The single most important challenge China is facing is that of the shift from export-led growth to an economic and growth model driven by domestic consumption and a better quality of life for its citizens, according to OECD Secretary-General Angel Gurría.
During his official visit to the People's Republic of China, Angel Gurría met with government representatives and participated in the 2011 China Development Forum.
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The OECD offers a unique forum where China can deepen its dialogue with other economies and set out its perspectives on the global challenges facing the world. Drawing on OECD member countries’ experiences, this brochure presents an update of key OECD policy advice in areas that are critical to China’s future.
The world economy continues to recover but there is still a considerable dispersion in performance across countries and regions. Dynamic economies, led by China and India, are expected to expand at over 7 percent in both 2011 and 2012. In contrast, OECD countries will expand by only 2.3 percent in 2011 and 2.8 percent in 2012.
This IEA report, finds that, contrary to widely held views, Chinese National Oil Companies operate with a high degree of independence from the Chinese government. Their investments are driven by strong commercial interests and have boosted global supplies of oil and gas.
Participants at the 2010 roundtable discussed an updated draft of the Asian White Paper on Corporate Governance that addresses emerging challenges in the Asian corporate governance landscape.
(Video) In a culture which traditionally sets high value on education, Shanghai stands out for its commitment to raising education standards for all and for the high quality results that its students achieve. In the 2009 PISA tests, Shanghai ranked firmly at the top.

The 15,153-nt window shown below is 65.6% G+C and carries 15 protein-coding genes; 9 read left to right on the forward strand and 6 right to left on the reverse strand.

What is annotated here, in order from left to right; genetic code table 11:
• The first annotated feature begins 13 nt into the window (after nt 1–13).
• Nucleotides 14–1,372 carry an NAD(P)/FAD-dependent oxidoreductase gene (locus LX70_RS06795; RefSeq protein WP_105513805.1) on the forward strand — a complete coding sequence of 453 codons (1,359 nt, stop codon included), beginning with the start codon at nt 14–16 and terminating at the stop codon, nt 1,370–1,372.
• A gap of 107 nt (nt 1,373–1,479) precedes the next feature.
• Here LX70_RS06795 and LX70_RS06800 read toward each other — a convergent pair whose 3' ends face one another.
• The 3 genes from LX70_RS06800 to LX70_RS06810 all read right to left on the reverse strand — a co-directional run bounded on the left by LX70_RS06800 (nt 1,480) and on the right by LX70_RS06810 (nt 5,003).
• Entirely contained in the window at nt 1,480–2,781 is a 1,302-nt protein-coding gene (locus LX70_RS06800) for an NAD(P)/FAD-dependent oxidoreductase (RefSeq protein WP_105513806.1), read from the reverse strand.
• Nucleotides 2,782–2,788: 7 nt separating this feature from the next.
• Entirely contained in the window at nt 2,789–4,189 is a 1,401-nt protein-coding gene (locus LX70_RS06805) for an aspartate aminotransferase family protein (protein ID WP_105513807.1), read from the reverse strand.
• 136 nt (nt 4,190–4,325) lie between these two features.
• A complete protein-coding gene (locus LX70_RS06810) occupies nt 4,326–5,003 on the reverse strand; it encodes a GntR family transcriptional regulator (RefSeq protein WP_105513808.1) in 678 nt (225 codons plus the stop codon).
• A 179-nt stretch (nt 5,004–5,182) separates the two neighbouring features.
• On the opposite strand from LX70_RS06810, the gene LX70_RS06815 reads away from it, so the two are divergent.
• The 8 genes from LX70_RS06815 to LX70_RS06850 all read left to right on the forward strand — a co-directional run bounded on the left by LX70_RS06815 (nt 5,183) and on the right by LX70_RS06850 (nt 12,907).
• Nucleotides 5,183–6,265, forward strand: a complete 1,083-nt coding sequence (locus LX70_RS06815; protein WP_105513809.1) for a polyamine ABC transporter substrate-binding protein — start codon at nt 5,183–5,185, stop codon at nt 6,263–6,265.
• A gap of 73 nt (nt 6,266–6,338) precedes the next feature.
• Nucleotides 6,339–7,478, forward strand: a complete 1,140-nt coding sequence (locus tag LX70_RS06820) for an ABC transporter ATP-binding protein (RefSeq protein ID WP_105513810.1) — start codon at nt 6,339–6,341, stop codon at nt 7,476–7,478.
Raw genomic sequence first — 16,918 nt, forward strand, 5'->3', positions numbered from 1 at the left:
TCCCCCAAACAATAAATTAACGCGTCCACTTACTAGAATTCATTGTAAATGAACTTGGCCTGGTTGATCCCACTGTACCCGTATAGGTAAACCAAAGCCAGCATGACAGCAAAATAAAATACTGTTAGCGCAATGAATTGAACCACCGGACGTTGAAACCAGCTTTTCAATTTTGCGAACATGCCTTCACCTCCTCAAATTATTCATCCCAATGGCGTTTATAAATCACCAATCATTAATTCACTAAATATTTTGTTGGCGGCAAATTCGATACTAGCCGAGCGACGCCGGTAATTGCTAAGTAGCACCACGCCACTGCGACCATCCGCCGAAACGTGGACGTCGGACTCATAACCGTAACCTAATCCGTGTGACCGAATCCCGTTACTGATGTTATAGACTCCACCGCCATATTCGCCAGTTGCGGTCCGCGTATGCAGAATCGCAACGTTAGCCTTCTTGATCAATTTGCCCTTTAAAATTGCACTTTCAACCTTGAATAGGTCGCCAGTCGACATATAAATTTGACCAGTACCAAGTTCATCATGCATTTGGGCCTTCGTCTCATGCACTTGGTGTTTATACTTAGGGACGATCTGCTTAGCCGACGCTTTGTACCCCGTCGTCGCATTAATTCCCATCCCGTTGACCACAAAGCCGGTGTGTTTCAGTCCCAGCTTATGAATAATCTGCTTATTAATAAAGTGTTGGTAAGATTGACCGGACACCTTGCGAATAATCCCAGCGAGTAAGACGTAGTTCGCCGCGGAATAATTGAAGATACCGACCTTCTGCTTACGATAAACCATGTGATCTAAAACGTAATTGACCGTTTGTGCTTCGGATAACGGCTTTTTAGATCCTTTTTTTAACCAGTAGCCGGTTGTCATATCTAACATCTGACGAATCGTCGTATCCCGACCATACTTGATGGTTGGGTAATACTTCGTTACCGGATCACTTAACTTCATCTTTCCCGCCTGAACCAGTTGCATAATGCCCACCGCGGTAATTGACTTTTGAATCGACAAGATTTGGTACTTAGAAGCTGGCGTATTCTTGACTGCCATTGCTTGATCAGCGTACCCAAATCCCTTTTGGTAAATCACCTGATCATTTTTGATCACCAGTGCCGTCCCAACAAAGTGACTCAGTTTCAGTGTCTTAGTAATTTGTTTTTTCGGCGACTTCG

The unique OECD peer review process has helped improve public policy. It assesses how countries manage the design, adoption and enforcement of regulations according to a conceptual framework. It ensures comparability while taking account of institutional and cultural differences across countries.
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Export restrictions on raw materials are applied to achieve a number of policy objectives. However, they can have a significant and negative impact on the efficient allocation of resources, international trade, and the competitiveness and development of industries in both exporting and importing countries.
By diverting exports to domestic markets, export restrictions raise prices for foreign consumers and importers. At the same time, by reducing domestic prices in the applying countries and increasing global uncertainty concerning future prices, export restrictions negatively affect investment, thus potentially reducing the overall supply of raw materials in the long term. In view of existing alternative policy tools that have a different impact on trade, the effectiveness of export restrictions to achieve stated policy objectives should be carefully reviewed.
This publication presents a selection of papers discussed at the OECD Workshop on Raw Materials, held in Paris in October 2009. This workshop was organised in response to the growing concern on the use of export restrictions on raw materials, particularly by emerging economies.